Pritzker said gun-rights organizations were wrong in their criticism of the legislation, and signaled that more fights may be ahead: "I'm going to continue to make sure that we're standing up to the voices like the Illinois State Rifle Association and the National Rifle Association to protect our families and our children," he said. 

Decatur-area gun dealers said the move will hurt their businesses without making people any safer.

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Certified instructor Stacey Hagan talks about what she teaches in the basic pistol safety course at The Bullet Trap in Macon. Hagan said a new law requiring gun sellers to be licensed will do nothing to curb illegal sales. 

"People that buy guns from stores like ours, they are not the ones getting illegal guns," said Rick Drew, firearms department manager at Decatur Jewelry and Pawn. "You’re talking people who steal guns, whether through UPS or breaking into homes, things like that. That’s where the illegal guns come from." 

At The Bullet Trap, employees are all trained to look for "red flags" with any gun purchase, and they won't go through with a sale if they find any, Hagan said. That's in addition to safeguards from a state police background check, a three-day waiting period and presentation of two forms of identification.

"This has nothing to do with gun violence. This is all political," she said. "All of it is infringing on more Second Amendment rights. Nothing about it is going to stop gun violence on the streets. They are focusing again on the law-abiding citizens, not the criminals."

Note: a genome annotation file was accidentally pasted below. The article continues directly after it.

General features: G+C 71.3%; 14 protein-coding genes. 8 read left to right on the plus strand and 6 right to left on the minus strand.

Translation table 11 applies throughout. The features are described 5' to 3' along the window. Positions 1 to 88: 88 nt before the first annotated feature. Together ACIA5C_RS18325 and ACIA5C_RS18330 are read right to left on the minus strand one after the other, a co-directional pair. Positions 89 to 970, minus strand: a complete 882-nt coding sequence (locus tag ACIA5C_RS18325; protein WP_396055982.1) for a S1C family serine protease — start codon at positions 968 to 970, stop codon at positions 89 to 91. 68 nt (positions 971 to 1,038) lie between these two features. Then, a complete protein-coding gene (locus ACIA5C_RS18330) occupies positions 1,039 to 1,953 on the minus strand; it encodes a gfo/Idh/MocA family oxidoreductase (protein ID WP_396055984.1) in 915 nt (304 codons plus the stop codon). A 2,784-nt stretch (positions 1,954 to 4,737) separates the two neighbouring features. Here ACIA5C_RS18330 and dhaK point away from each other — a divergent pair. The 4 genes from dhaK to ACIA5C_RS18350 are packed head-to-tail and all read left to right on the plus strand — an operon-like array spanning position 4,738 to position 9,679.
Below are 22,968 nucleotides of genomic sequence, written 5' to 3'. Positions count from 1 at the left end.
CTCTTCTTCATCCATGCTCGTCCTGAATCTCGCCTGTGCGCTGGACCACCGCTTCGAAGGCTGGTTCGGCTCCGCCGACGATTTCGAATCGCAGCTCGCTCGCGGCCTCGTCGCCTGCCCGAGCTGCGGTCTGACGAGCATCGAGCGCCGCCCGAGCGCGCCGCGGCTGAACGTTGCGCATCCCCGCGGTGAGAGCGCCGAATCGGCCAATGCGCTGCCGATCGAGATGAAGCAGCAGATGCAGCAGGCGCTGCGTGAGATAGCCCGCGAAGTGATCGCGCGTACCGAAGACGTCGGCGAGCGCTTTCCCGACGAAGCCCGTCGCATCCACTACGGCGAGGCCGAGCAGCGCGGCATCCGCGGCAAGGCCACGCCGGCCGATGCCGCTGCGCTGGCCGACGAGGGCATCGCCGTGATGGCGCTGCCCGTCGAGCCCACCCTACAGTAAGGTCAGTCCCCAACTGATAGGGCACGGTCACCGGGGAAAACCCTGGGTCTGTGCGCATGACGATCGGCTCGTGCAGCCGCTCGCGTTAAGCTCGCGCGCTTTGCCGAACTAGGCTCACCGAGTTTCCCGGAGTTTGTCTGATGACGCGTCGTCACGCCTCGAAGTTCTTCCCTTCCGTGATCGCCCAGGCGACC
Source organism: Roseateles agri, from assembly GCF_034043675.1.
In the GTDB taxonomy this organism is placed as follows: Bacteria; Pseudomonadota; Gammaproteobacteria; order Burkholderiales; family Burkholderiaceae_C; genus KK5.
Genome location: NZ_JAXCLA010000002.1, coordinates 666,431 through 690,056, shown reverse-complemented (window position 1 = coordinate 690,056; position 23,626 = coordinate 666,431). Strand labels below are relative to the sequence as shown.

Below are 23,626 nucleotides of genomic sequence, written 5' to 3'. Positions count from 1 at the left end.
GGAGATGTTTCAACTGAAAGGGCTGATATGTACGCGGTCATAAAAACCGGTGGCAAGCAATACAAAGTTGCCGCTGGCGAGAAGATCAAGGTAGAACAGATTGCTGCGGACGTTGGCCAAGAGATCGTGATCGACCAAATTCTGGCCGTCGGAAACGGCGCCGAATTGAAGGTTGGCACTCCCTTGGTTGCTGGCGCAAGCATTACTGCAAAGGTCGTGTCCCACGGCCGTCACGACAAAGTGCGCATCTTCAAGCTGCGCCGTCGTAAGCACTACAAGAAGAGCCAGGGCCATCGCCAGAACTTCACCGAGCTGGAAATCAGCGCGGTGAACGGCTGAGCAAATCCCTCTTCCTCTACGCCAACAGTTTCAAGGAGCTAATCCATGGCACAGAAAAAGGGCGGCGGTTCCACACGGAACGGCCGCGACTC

Drew said the additional expense of a state license would wind up being passed on to customers. Smaller gun shops and individual dealers, who already follow federal guidelines, would be especially hurt, he said. 

"All it is is to tax us to get more revenue for a state that is broke,"Drew said. "I mean, what more can they do to us? The state is taxing us to death, all it is is tax more of us and run us out of business."

Other gun legislation

The legislation follows two other gun-related measures that began Jan. 1. One requires a 72-hour waiting period before all gun purchases, an expansion from the previous waiting period for handguns only. Another new law creates a process that allows law enforcement to take firearms from a person deemed dangerous to themselves or others.

Supporters have said such laws allowed for a “cooling-off period” that could prevent someone from making a rash decision and being able to purchase a gun and have it in hand within a day.

George Mocsary, co-author of "Firearms Law and the Second Amendment: Regulation, Rights, and Policy,” said he saw little value in the expanded waiting period legislation. In addition to the existing wait to buy a handgun, Illinois also requires a background check and 30-day waiting period as part of the application for a firearm owner's identification, or FOID, card required to possess a firearm in Illinois.

“I find it pointless,” said Mocsary, an associate professor of law and director of faculty development at Southern Illinois University at Carbondale. “It doesn’t seem to be much of a deterrence value.”

He added there is little to no evidence that so-called “cool down” periods have any effect. If someone plans to commit a violent act, an extra day or two of waiting for their firearm is unlikely to change their mind, he said.